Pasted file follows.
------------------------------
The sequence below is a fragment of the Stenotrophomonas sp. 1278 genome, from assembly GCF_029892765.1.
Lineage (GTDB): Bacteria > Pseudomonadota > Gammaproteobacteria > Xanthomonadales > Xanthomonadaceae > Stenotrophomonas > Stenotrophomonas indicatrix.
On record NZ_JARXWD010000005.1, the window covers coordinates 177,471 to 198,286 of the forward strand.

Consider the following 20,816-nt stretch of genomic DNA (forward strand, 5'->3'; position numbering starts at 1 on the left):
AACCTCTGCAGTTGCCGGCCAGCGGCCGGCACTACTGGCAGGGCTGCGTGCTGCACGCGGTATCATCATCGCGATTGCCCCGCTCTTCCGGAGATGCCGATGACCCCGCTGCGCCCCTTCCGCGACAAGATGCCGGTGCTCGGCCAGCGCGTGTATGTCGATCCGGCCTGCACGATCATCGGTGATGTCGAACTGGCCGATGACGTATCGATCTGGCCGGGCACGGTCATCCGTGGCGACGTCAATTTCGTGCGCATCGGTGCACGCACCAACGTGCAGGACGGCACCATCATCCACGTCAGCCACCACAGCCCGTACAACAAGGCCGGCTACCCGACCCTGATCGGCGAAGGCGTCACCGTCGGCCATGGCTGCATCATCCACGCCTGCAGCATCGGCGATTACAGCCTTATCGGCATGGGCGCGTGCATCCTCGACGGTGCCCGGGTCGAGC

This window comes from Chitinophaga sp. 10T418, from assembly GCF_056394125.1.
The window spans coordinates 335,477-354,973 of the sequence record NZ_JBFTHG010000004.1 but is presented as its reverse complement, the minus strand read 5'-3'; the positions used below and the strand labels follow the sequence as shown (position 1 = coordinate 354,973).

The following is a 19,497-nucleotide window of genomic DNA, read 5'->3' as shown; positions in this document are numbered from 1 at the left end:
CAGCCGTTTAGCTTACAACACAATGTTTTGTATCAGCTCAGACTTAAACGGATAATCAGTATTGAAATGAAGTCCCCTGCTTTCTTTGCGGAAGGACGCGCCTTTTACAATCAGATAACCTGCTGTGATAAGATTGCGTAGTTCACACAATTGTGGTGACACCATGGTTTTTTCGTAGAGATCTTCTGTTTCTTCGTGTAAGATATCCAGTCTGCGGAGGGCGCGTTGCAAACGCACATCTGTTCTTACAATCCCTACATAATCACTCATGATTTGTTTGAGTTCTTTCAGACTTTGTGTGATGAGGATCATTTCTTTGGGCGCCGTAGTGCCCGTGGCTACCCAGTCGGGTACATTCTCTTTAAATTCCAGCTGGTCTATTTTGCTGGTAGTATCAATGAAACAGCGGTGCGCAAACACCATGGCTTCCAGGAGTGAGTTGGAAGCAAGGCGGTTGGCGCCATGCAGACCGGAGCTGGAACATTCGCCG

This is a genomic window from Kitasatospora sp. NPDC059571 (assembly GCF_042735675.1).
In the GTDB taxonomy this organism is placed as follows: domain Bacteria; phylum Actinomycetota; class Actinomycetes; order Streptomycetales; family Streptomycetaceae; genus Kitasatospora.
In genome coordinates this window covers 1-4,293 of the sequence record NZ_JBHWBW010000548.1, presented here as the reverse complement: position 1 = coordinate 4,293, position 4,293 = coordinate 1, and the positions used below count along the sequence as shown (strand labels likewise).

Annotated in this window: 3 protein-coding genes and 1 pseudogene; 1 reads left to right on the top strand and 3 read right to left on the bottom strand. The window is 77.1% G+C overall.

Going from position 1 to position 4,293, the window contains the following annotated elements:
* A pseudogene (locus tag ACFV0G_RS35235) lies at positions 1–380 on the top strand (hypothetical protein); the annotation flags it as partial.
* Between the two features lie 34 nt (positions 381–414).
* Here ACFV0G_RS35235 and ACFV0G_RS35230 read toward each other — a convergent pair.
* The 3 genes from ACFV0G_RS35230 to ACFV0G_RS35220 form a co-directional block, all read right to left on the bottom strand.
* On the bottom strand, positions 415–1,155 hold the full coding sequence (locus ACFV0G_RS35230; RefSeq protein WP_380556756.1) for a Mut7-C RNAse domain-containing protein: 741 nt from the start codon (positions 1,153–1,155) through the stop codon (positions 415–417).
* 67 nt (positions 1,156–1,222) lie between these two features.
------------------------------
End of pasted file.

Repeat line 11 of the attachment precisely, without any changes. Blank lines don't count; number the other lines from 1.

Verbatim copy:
In the GTDB taxonomy this organism is placed as follows: domain Bacteria; phylum Actinomycetota; class Actinomycetes; order Streptomycetales; family Streptomycetaceae; genus Kitasatospora.